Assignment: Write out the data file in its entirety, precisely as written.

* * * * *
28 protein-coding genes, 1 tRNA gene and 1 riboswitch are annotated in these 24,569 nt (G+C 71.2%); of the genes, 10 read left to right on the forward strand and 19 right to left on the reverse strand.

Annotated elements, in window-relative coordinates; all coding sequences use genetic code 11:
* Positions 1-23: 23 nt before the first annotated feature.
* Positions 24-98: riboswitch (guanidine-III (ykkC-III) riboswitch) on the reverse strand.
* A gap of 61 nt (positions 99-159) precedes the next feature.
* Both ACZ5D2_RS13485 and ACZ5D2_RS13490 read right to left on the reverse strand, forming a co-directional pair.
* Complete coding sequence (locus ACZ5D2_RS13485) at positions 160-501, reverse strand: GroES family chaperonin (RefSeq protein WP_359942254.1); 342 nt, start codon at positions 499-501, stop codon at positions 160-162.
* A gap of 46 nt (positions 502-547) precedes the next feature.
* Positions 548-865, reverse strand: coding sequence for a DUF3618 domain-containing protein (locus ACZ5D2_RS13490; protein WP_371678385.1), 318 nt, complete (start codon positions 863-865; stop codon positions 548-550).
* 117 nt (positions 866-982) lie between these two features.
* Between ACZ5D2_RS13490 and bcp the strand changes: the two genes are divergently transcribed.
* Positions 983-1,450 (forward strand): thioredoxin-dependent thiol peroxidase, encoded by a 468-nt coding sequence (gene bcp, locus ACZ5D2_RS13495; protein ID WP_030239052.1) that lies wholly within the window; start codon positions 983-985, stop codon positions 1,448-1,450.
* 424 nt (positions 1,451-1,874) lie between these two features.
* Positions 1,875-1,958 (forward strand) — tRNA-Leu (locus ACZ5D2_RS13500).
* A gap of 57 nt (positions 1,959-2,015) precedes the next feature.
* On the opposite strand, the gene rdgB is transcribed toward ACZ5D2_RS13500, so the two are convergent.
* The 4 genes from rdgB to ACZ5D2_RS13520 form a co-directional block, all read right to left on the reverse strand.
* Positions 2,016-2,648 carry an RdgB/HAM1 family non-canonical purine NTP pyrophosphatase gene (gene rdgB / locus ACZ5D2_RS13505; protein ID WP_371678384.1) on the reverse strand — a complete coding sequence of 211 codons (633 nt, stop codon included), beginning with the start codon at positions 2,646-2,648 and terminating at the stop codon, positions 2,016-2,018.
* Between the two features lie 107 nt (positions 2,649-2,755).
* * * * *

28 protein-coding genes, 1 tRNA gene and 1 riboswitch are annotated in these 24,569 nt (G+C 71.2%); of the genes, 10 read left to right on the forward strand and 19 right to left on the reverse strand.

Annotated elements, in window-relative coordinates; all coding sequences use genetic code 11:
* Positions 1-23: 23 nt before the first annotated feature.
* Positions 24-98: riboswitch (guanidine-III (ykkC-III) riboswitch) on the reverse strand.
* A gap of 61 nt (positions 99-159) precedes the next feature.
* Both ACZ5D2_RS13485 and ACZ5D2_RS13490 read right to left on the reverse strand, forming a co-directional pair.
* Complete coding sequence (locus ACZ5D2_RS13485) at positions 160-501, reverse strand: GroES family chaperonin (RefSeq protein WP_359942254.1); 342 nt, start codon at positions 499-501, stop codon at positions 160-162.
* A gap of 46 nt (positions 502-547) precedes the next feature.
* Positions 548-865, reverse strand: coding sequence for a DUF3618 domain-containing protein (locus ACZ5D2_RS13490; protein WP_371678385.1), 318 nt, complete (start codon positions 863-865; stop codon positions 548-550).
* 117 nt (positions 866-982) lie between these two features.
* Between ACZ5D2_RS13490 and bcp the strand changes: the two genes are divergently transcribed.
* Positions 983-1,450 (forward strand): thioredoxin-dependent thiol peroxidase, encoded by a 468-nt coding sequence (gene bcp, locus ACZ5D2_RS13495; protein ID WP_030239052.1) that lies wholly within the window; start codon positions 983-985, stop codon positions 1,448-1,450.
* 424 nt (positions 1,451-1,874) lie between these two features.
* Positions 1,875-1,958 (forward strand) — tRNA-Leu (locus ACZ5D2_RS13500).
* A gap of 57 nt (positions 1,959-2,015) precedes the next feature.
* On the opposite strand, the gene rdgB is transcribed toward ACZ5D2_RS13500, so the two are convergent.
* The 4 genes from rdgB to ACZ5D2_RS13520 form a co-directional block, all read right to left on the reverse strand.
* Positions 2,016-2,648 carry an RdgB/HAM1 family non-canonical purine NTP pyrophosphatase gene (gene rdgB / locus ACZ5D2_RS13505; protein ID WP_371678384.1) on the reverse strand — a complete coding sequence of 211 codons (633 nt, stop codon included), beginning with the start codon at positions 2,646-2,648 and terminating at the stop codon, positions 2,016-2,018.
* Between the two features lie 107 nt (positions 2,649-2,755).